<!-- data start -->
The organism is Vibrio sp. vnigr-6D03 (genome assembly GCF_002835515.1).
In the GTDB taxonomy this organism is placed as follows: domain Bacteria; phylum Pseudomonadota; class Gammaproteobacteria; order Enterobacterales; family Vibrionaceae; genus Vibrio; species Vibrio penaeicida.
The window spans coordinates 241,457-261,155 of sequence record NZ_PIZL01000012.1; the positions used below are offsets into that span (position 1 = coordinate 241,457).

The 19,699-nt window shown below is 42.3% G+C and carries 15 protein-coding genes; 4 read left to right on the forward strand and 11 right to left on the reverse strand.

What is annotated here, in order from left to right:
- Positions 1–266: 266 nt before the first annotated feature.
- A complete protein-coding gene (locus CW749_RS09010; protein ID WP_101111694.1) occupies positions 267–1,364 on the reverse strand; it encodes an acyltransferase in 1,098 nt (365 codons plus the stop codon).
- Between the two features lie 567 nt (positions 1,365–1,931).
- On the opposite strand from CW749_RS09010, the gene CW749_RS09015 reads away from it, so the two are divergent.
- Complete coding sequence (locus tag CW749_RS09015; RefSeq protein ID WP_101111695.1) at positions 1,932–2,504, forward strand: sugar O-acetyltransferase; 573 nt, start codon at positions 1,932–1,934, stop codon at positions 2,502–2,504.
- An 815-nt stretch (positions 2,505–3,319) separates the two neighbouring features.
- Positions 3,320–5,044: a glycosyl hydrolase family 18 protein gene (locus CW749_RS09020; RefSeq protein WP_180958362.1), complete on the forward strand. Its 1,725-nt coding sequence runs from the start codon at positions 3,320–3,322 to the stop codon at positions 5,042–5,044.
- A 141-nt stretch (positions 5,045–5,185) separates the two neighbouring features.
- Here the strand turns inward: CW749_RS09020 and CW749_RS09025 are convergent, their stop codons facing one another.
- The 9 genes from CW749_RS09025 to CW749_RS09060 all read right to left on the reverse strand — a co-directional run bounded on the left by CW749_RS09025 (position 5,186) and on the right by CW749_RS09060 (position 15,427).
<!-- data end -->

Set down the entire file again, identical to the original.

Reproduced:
The organism is Vibrio sp. vnigr-6D03 (genome assembly GCF_002835515.1).
In the GTDB taxonomy this organism is placed as follows: domain Bacteria; phylum Pseudomonadota; class Gammaproteobacteria; order Enterobacterales; family Vibrionaceae; genus Vibrio; species Vibrio penaeicida.
The window spans coordinates 241,457-261,155 of sequence record NZ_PIZL01000012.1; the positions used below are offsets into that span (position 1 = coordinate 241,457).

The 19,699-nt window shown below is 42.3% G+C and carries 15 protein-coding genes; 4 read left to right on the forward strand and 11 right to left on the reverse strand.

What is annotated here, in order from left to right:
- Positions 1–266: 266 nt before the first annotated feature.
- A complete protein-coding gene (locus CW749_RS09010; protein ID WP_101111694.1) occupies positions 267–1,364 on the reverse strand; it encodes an acyltransferase in 1,098 nt (365 codons plus the stop codon).
- Between the two features lie 567 nt (positions 1,365–1,931).
- On the opposite strand from CW749_RS09010, the gene CW749_RS09015 reads away from it, so the two are divergent.
- Complete coding sequence (locus tag CW749_RS09015; RefSeq protein ID WP_101111695.1) at positions 1,932–2,504, forward strand: sugar O-acetyltransferase; 573 nt, start codon at positions 1,932–1,934, stop codon at positions 2,502–2,504.
- An 815-nt stretch (positions 2,505–3,319) separates the two neighbouring features.
- Positions 3,320–5,044: a glycosyl hydrolase family 18 protein gene (locus CW749_RS09020; RefSeq protein WP_180958362.1), complete on the forward strand. Its 1,725-nt coding sequence runs from the start codon at positions 3,320–3,322 to the stop codon at positions 5,042–5,044.
- A 141-nt stretch (positions 5,045–5,185) separates the two neighbouring features.
- Here the strand turns inward: CW749_RS09020 and CW749_RS09025 are convergent, their stop codons facing one another.
- The 9 genes from CW749_RS09025 to CW749_RS09060 all read right to left on the reverse strand — a co-directional run bounded on the left by CW749_RS09025 (position 5,186) and on the right by CW749_RS09060 (position 15,427).